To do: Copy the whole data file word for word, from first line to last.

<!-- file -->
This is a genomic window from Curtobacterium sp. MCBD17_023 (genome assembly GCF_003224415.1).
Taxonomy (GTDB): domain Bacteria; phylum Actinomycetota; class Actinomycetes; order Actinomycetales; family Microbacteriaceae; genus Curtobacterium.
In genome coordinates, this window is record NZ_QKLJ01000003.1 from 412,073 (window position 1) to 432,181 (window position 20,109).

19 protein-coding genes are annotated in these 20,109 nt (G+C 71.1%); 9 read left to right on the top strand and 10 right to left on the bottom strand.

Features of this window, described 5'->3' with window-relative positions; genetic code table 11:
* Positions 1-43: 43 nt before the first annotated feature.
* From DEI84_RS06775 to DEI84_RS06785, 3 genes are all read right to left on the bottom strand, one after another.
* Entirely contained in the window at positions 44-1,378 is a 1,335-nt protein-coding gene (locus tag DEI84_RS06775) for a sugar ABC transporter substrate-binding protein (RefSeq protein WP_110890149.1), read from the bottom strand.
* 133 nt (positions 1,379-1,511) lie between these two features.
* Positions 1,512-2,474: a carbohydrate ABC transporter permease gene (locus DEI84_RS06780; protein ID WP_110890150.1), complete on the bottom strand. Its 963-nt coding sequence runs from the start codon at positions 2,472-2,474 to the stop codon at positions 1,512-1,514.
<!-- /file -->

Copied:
This is a genomic window from Curtobacterium sp. MCBD17_023 (genome assembly GCF_003224415.1).
Taxonomy (GTDB): domain Bacteria; phylum Actinomycetota; class Actinomycetes; order Actinomycetales; family Microbacteriaceae; genus Curtobacterium.
In genome coordinates, this window is record NZ_QKLJ01000003.1 from 412,073 (window position 1) to 432,181 (window position 20,109).

19 protein-coding genes are annotated in these 20,109 nt (G+C 71.1%); 9 read left to right on the top strand and 10 right to left on the bottom strand.

Features of this window, described 5'->3' with window-relative positions; genetic code table 11:
* Positions 1-43: 43 nt before the first annotated feature.
* From DEI84_RS06775 to DEI84_RS06785, 3 genes are all read right to left on the bottom strand, one after another.
* Entirely contained in the window at positions 44-1,378 is a 1,335-nt protein-coding gene (locus tag DEI84_RS06775) for a sugar ABC transporter substrate-binding protein (RefSeq protein WP_110890149.1), read from the bottom strand.
* 133 nt (positions 1,379-1,511) lie between these two features.
* Positions 1,512-2,474: a carbohydrate ABC transporter permease gene (locus DEI84_RS06780; protein ID WP_110890150.1), complete on the bottom strand. Its 963-nt coding sequence runs from the start codon at positions 2,472-2,474 to the stop codon at positions 1,512-1,514.